In Review > North America

Where Angels Fear to Tread

SAN JOSE
Opera San Jose
2/7/15

In Review San Jose Where Angels hdl 515
Where Angels Fear To Tread in San José, with Baggott, Ivy and Hanscom
© Pat Kirk 2015

Irene Dalis, Opera San Jose’s beloved founder and guiding influence throughout its first thirty years, retired as general director last June and unfortunately died six months later. The company, now under the leadership of Larry Hancock, took a bold step into a new era with Mark Lanz Weiser’s Where Angels Fear to Tread, the company’s first world premiere since its 1999–2000 season. Strictly speaking, the February 7 premiere was not the first public hearing of the work; Angels was performed in a student production at the Peabody Institute in 1999. A few years ago, Dalis saw a DVD of that production, and she pushed for Opera San Jose to give Weiser’s youthful work its professional debut.

Based on E. M. Forster’s 1905 novel of the same name, Angels is a tale of cultural dislocation. Lilia Herriton, a rich English widow who is estranged from her family, moves to Italy and falls in love with a younger, middle-class Italian after knowing him for only a few days. Her brother-in-law Philip pursues her to the Continent to protect her from making any rash decisions, only to find that the handsome Gino Carella is already Lilia’s husband. After Lilia dies giving birth to Gino’s son, an English cohort of Philip, his sister Harriet and Lilia’s traveling companion, Caroline Abbott, return to Italy to rescue the child from an existence they regard as hopelessly common — an action that has tragic consequences.

Boasting a neo-Romantic tonal palette, not to mention a few memorable tunes, Weiser’s work is a contemporary opera of the most accessible, seductive kind. While the occasional sameness of texture wears thin over a long evening, it is not the music but Roger Brunyate’s libretto, overrun with exposition and momentum-eliding narrative breaks, that ultimately hobbles this work’s effect. Lillian Groag’s production created excellent moments and occasionally attempted to bridge the gaps, but the segmented storytelling proved a resilient obstacle. Weiser composed a series of instrumental interludes for the scene changes; a map of Forster’s fictional city of Monteriano was repeatedly lowered, with text on the supertitle screen reminding the audience of the passage of time (e.g., “Gino’s Room, the next day”). Considering the efficient design of Michael Ganio’s handsome settings, viewers spent more time with the map than the stagehands moving the scenery probably needed. As a consequence, the interludes soon began to feel excessive and indulgent. Weiser’s talents were best exhibited in the work’s arias and vocal ensembles, which occurred with Puccinian regularity and exhibited a similar sumptuousness, though they were not always set off with clear breaks from the intoned dialogues.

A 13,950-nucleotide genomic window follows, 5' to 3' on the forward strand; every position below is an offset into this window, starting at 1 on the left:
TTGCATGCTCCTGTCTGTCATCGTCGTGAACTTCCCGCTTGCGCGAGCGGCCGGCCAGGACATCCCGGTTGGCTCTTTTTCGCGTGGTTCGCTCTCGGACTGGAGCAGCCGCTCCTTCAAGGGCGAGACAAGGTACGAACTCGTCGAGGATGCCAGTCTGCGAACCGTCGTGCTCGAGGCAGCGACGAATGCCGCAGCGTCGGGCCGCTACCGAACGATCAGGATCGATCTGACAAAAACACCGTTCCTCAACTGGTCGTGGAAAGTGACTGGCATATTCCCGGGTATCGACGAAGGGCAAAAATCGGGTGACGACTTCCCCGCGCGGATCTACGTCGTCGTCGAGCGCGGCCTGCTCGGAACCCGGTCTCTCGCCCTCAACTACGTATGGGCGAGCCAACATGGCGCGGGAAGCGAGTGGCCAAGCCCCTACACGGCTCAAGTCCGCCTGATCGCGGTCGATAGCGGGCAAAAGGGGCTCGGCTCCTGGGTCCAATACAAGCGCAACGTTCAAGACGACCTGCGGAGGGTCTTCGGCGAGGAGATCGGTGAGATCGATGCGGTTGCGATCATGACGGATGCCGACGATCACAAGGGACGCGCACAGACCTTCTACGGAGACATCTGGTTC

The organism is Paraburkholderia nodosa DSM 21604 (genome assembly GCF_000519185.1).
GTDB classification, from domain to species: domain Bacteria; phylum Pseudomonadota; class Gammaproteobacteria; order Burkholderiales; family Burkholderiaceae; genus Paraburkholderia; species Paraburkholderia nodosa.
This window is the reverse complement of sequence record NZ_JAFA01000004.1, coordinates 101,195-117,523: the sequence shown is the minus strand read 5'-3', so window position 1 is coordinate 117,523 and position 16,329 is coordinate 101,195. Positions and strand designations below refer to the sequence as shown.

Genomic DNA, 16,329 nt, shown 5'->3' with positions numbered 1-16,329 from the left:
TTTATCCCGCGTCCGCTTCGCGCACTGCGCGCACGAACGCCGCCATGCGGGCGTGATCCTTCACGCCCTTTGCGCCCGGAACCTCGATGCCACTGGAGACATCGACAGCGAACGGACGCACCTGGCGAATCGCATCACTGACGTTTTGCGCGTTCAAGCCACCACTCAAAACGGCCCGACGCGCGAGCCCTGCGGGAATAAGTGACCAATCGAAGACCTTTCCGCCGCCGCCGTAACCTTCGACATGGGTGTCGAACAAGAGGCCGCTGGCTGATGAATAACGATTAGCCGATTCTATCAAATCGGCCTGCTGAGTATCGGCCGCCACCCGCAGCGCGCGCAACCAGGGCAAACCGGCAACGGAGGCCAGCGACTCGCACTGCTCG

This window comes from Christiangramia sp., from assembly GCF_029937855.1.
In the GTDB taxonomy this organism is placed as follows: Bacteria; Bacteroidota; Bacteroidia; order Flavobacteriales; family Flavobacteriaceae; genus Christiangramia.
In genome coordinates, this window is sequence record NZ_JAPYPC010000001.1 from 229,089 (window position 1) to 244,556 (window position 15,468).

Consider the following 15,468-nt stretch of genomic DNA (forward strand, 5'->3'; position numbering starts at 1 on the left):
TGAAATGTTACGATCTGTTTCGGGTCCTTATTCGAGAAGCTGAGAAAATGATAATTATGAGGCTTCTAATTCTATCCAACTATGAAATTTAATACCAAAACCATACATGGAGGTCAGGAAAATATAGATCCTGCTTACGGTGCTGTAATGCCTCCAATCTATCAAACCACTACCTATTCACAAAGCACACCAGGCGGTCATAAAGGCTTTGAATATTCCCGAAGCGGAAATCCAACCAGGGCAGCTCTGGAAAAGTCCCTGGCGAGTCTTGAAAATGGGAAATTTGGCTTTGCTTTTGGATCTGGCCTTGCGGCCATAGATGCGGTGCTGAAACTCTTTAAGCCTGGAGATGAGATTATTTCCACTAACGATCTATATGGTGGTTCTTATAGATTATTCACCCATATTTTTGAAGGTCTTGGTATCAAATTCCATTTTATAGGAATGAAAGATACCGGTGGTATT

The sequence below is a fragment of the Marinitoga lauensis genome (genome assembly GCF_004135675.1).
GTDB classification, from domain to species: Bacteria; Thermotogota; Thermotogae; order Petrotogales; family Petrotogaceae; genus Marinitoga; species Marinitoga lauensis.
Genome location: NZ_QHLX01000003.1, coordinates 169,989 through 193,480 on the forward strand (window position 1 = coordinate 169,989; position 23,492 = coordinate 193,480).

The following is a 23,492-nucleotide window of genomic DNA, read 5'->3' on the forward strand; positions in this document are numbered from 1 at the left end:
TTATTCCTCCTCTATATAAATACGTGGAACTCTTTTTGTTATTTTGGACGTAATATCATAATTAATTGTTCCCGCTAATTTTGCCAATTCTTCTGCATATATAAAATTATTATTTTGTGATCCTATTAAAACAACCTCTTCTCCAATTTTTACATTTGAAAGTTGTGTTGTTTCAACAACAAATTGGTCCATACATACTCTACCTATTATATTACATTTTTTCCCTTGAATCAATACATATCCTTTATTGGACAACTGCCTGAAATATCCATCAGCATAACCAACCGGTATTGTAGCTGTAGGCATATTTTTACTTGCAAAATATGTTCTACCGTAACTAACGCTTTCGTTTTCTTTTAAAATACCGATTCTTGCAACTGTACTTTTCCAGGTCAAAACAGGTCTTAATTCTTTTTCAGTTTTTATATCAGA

Tenor Kirk Dougherty was credible as Philip, the stuffy, withdrawn Englishman who is transformed by Italy. He managed the pages and pages of text allotted his character with a consistent level of engagement, and his singing in the arias was ardent and direct. Soprano Christie Conover gave a sympathetic performance as the opera’s heroine, Caroline Abbott. Her warm, expressive voice took flight in the critical Act II and carried through to the end. If the ovation she received during the curtain calls is any indication, Conover, a guest with the ensemble company, will be welcomed back.

Baritone Matthew Hanscom played the part of Gino with boyish energy and exuberance, his voice occasionally sounding tired from the physical exertion. Soprano Isabella Ivy made an impression as the short-lived Lilia. As Harriet, mezzo-soprano Lisa Chavez made several impressive entrances, brandishing a voice that would fill a much larger room if needed. Soprano Jennie Litster brought humor and continental charm to the part of the opera singer who is seen offstage and on, the latter in snippets from an opera-within-an-opera performance of Lucia di Lammermoor. Fine contributions were made by Buffy Baggott as Perfetta, Michael Boley as a Sacristan and Chloe Smart as the Padrona, an Italian innkeeper who addresses her guests in Italian-peppered English. 

Conductor Joseph Marcheso led a balanced performance, relishing both the sensuous atmospherics and the metric discipline needed for numbers such as the lovely Act I quartet, “Sunset on the Rocca.” To the delight of the audience, Marcheso had an extra voice added to the tutti ensemble that closed Act I, as the opera singer’s pet dog joined in lustily with barks and howls.

Opera San José operates according to the supposedly outmoded model of producing opera with a roster of resident artists and occasional guest stars; most of its presentations to date have been of standard repertory works, but Angels — a piece requiring a polished ensemble of singing actors — made sense for the company, which fully met the demands of this early work by an ambitious composer. While the company demonstrated that its future is now, Weiser’s opera, especially its libretto, could benefit from a recalibration before its next reboot. spacer 

JEFFERY S. MCMILLAN

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